Dazed people crouched on the riverbank path at the foot of a bridge.
Drawing / Shizuko Matsunaga
Around 9:00 a.m., August 6, 1945
Approx. 1,750m from the hypocenter
Near Minami-ohashi Bridge
|Mothers and Children
Most victims were ordinary citizens, and the corpses of women and children were found in the burned ruins. The sight of mothers who obviously died trying to protect their babies provoked great sorrow and rage against war.
A mother with child had collapsed and died but still looked alive.
Drawing / Yuko Narahara
August 9, 1945
Relief stations were hastily established in still-standing schools throughout the city and in outlying communities. However, the enormous number of injured soon exhausted medical supplies. There was also a shortage of doctors and nurses, and the victims in relief stations continued to groan and cry in agony.
The injured lined up at a relief station set up on the riverbed.
Drawing /Shichi Tsukamoto
Around 2:00 to 3:00 p.m., August 6,1945
|Flies and Maggots
Sanitation and hygiene deteriorated rapidly. Hiroshima was soon infested by flies. In the absence of medicine and bandages, flies swarmed open wounds, which were soon crawling with maggots. These emitted a terrible stench and added to the victims・torment.
Injured people with faces so charred and peeling they were unrecognizable. Flies swarmed around them and bred maggots. They died begging for water.
Drawing / Chieno Yamamoto
Within two weeks of August 8, 1945
|Gathering and Cremating Corpses
The vast numbers of corpses filling the burned ruins and the rivers were gathered by military and civil defense teams. In the mid-August heat, corpses immediately began to decompose and smell, so they were cremated one after the next without even confirming their identities. All around the city, smoke rose from cremation fires day and night.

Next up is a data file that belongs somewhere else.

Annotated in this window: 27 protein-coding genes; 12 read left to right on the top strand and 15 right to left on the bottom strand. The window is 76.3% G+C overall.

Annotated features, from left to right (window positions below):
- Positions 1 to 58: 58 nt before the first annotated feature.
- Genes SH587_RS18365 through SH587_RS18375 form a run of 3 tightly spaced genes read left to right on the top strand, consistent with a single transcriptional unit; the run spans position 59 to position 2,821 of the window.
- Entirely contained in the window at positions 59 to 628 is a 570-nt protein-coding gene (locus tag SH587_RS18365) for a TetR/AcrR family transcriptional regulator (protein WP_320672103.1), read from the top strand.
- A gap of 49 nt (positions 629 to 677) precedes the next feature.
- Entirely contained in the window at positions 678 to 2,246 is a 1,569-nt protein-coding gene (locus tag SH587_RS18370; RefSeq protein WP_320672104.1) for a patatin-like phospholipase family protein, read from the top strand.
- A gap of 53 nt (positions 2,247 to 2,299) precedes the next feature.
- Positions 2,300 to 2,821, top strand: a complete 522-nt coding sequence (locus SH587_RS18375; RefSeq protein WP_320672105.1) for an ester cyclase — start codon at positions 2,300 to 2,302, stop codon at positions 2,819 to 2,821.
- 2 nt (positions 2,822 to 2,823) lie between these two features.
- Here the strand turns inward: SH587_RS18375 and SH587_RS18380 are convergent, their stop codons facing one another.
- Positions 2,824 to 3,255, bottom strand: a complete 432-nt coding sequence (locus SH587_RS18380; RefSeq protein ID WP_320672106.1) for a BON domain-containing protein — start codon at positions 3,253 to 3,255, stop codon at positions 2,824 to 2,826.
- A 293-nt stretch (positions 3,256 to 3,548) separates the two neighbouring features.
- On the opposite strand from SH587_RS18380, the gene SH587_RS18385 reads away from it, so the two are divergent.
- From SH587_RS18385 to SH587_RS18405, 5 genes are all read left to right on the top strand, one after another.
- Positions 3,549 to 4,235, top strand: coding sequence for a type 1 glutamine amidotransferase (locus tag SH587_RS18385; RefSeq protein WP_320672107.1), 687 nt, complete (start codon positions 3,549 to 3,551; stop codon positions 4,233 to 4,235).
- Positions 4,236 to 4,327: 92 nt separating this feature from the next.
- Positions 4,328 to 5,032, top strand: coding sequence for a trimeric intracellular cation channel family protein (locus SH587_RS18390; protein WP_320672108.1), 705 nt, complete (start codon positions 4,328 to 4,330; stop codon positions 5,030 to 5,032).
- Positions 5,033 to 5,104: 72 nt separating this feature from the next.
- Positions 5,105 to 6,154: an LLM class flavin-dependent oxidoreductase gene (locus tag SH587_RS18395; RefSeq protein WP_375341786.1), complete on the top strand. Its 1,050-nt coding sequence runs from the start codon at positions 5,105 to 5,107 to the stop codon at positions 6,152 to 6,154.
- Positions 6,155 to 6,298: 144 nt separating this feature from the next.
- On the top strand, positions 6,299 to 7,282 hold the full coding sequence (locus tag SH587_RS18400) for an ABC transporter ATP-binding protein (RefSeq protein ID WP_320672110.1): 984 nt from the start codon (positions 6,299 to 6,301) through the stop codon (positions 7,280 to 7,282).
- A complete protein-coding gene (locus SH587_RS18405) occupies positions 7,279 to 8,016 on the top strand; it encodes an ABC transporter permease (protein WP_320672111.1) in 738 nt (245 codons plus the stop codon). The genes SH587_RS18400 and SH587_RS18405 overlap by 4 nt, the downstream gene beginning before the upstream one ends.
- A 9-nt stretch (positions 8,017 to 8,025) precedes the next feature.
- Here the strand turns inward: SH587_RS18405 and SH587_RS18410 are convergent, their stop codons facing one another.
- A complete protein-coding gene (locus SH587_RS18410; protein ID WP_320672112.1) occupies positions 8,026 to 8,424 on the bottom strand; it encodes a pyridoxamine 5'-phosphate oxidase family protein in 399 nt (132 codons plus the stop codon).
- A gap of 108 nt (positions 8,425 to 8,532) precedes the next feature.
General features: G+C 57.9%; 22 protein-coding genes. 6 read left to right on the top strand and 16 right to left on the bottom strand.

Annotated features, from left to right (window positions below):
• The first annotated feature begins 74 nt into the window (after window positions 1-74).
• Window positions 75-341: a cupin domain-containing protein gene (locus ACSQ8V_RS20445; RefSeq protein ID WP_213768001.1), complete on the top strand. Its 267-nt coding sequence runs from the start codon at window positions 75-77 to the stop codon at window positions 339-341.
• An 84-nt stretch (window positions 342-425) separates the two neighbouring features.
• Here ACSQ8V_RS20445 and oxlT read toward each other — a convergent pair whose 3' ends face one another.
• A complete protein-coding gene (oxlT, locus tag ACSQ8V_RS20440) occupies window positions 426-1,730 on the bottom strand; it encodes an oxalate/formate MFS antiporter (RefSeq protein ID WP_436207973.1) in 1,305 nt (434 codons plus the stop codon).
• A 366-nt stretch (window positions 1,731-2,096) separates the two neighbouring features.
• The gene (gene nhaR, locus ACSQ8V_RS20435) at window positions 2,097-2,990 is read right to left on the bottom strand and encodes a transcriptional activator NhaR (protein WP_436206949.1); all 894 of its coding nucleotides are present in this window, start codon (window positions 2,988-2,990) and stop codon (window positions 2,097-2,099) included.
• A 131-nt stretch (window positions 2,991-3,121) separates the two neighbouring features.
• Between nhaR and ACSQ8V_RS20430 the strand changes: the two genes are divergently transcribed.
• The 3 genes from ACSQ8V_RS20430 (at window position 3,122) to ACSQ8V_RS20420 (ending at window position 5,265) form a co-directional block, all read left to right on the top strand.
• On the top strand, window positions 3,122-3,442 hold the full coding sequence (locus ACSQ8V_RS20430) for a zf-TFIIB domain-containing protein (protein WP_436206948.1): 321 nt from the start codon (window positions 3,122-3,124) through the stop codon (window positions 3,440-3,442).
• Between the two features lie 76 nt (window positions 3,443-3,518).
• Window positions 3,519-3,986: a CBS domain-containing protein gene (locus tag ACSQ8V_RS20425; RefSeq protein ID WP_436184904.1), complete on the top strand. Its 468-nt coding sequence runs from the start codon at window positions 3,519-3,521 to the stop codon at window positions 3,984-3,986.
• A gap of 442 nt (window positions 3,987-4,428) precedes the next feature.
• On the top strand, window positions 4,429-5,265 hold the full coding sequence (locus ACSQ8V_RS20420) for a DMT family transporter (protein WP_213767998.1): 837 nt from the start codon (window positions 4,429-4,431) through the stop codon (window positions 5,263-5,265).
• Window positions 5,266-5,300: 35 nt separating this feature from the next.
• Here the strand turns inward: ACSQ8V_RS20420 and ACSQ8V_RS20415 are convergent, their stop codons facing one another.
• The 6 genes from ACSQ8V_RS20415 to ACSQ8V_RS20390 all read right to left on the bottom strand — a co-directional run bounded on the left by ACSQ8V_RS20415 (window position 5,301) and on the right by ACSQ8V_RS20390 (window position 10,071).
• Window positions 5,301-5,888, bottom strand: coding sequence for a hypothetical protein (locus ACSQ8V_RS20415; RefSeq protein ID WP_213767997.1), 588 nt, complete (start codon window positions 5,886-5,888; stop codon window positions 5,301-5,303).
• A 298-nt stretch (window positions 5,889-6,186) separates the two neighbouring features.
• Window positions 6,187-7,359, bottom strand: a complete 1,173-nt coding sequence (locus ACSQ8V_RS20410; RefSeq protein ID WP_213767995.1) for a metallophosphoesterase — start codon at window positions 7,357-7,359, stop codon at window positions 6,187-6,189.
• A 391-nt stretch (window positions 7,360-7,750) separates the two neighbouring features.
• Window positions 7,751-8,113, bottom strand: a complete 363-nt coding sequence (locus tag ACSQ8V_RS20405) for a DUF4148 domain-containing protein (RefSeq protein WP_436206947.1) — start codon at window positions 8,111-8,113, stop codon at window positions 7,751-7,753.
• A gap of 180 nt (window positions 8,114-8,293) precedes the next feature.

Cremating on the riverbank bodies gathered in trucks
Drawing / Shigeo Fujii
August 17, 1945
Approx. 2,000m from the hypocenter
|Searching for Family
People walked through the burned ruins to relief stations searching for family members who had left home that morning and failed to return. With transportation and communication paralyzed and the city in turmoil, this was no easy task. Eyes, noses and other features in burned, swollen faces were unrecognizable. Those searching had to listen for familiar voices and look carefully at victims’ belongings. Many simply vanished without a trace.
Among victims burned beyond recognition, I found my uncle calling for my aunt in a weak voice. He breathed his last four hours later.
Drawing / Yukiko Migitani
Approx. 1,700m from the hypocenter
|The Deaths of Loved One
The atomic bomb killed indiscriminately. Most survivors lost their family members. Time can never fully heal the grief of suddenly and incomprehensibly losing several loved ones.
My younger sister waiting for our father to return. Every time she saw a man, she would follow him calling, “Daddy’s home!” She waited for him day after day.
Drawing / Hisako Aobara
Approx. 4.4km from the hypocenter
Gion-cho, Asa-gun (now, Gion, Asaminami-ku)
Symptoms appearing within a short time of the bombing were called acute effects. The distinctive characteristic of the A-bomb was its massive emission of radiation. Radiation destroys cells, bone marrow and other blood-forming functions, causing serious damage to human bodies. Many survivors with no external injuries whatsoever suddenly lost their hair, vomited blood, became covered with purple spots and died.
People went completely bald, bled from their skin and gums, and later died.
Drawing / Fumie Munakata
Me holding my hair that had just fallen out. Beginning about September, I developed a fever and lost my hair, even my eyebrows. I was as bald as a monk.
Drawing / Midori Harada
Even under the hellish conditions after the bombing, the people had to find a way to live. They built shacks in the burned ruins, reopened schools, and taught their children in open air classrooms. And new life was born.
School reopens at Koi Elementary School. However, the crematory site in the playground was still piled with cremated human ash and bone.
Drawing / Takashi Nagara
September 18, 1945
Approx. 2,900m from the hypocenter